Sky Park, the project of prominent British architect Zaha Hadid in Bratislava is closer to realisation. After the investor, the financial group Penta Investments, obtained construction permission for all three residential towers, it launched the sale of apartments on December 5.
“The preliminary interest in Sky Park has amazed us,” said Jozef Šimek, head of sales at Penta, adding that during the last few weeks more than 3,000 people have showed an interest in buying an apartment at Sky Park via the project website. Its target group is Slovaks from the upper middle class.
The investor plans to build about 780 apartments in three, 31-storey residential towers. Of these, 62 percent will be two-room apartments, with an area of 46-56 square metres. Their price will start at €130,000. Three-room apartments will be 81-90 metres in area and their price should start at €180,000. Four-room and bigger apartments will make up remaining 9 percent. The price of four-room apartments should start at €400,000.
While the final composition of the apartments may change, depending on the interest of potential clients, the high share of two-room apartments is a response by Penta to the high demand for such apartments in Bratislava.
The price might change too. Miroslav Hrušovský, senior development manager in Penta, specified that if the high interest in the project is confirmed by booking and real sale of apartments, the prices might increase in one-digit percents.
The investor will build more than 1,100 parking places in the project. The retail area is projected at 2,100 square metres while in total there should be 55,000 square metres of offices in two of the towers.
The public park
The idea for Sky Park, originally known as Čulenova, is to build towers in order that the build area is as small as possible. This will enable the investor to construct a public park more than 35,000 square metres in area.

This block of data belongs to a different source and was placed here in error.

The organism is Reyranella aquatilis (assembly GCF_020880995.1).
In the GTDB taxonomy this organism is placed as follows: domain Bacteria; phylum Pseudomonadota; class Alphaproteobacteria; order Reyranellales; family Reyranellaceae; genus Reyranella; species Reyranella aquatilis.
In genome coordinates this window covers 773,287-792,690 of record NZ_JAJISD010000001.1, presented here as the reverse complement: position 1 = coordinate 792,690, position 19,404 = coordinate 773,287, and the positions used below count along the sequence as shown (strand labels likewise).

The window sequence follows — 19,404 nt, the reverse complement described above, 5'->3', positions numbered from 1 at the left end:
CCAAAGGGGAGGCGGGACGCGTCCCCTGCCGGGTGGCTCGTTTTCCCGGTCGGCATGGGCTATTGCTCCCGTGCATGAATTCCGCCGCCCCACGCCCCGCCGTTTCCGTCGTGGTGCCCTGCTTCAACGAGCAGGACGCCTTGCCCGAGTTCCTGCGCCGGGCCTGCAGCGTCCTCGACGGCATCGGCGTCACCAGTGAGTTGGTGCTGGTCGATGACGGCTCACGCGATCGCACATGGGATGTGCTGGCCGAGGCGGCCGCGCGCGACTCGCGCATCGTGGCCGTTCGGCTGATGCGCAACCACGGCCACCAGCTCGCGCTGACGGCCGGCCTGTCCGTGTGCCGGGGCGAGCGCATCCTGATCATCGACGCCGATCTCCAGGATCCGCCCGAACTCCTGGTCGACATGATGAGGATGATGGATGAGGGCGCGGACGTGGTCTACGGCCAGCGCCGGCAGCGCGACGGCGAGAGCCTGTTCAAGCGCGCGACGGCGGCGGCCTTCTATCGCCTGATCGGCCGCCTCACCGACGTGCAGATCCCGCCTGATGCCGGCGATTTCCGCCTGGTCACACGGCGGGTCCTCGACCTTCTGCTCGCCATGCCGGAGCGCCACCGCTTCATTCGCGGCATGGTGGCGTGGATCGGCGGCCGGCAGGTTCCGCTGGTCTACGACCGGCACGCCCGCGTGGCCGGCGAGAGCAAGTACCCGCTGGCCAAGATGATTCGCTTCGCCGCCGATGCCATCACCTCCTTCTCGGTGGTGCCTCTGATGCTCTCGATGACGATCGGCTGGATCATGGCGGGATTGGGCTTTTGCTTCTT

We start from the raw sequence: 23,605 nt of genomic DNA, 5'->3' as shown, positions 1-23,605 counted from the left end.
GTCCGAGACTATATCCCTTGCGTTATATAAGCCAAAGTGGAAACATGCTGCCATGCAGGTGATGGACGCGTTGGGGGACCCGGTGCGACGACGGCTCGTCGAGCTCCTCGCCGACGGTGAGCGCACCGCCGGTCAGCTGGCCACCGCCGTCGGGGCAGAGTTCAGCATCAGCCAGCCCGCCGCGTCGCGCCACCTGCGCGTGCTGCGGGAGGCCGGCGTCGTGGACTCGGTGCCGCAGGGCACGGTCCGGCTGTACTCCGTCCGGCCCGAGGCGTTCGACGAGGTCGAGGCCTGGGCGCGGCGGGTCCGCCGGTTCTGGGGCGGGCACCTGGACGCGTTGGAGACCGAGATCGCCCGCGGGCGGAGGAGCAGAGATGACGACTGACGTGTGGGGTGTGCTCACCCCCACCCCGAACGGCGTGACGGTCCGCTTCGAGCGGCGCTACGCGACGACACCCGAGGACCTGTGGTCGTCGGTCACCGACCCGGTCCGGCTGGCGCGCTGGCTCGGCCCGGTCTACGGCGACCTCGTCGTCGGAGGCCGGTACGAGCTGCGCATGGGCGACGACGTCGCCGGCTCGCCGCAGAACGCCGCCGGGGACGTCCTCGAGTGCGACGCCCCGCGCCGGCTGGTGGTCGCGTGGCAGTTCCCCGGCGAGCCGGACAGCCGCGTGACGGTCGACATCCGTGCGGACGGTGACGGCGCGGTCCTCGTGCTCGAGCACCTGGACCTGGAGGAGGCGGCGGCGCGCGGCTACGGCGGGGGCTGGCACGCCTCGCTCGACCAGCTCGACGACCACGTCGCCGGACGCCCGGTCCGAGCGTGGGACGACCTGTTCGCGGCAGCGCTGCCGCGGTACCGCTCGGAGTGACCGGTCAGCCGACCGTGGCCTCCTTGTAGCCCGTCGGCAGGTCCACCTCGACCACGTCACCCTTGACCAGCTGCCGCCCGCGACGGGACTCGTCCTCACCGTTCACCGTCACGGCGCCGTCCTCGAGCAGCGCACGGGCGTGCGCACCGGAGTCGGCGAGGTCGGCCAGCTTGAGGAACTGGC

The investor will not hand down maintenance for the park to the city but will appoint a company to be responsible for its care. As Hrušovský specified, the park would be open 24 hours a day and would house cafés, a kindergarten, playgrounds, sport zones, an outdoor fitness centre, a running track and an off-leash dog park.
Jurkovič’s turbine hall
Part of the first phase will also be the reconstruction of the façade of a protected historical building – the turbine hall of a heating plant designed by Dušan Jurkovič, a prominent architect known as the founder of modern Slovak architecture.
For now Penta is holding negotiations about its future usage including a whole range of functions from commercial to exclusively cultural ones. As Hrušovský specified they are actually open to cooperation with anybody while their plan is that the facility serves its new function by the time the residential towers are complete. He estimates that they will know for what purposes the turbine hall would be used within six months.
What will be next
Penta plans to launch construction of the residential towers as well as one office tower within the upcoming weeks. In total it plans to invest €130 million into the first phase of this 300-million project. The towers should be complete in late 2019. The investor still has not obtained building permission for the second office building.
Disclaimer: Penta financial group has a 45-percent share in Petit Press, the co-owner of The Slovak Spectator.
6. Dec 2016 at 0:03 | Jana Liptáková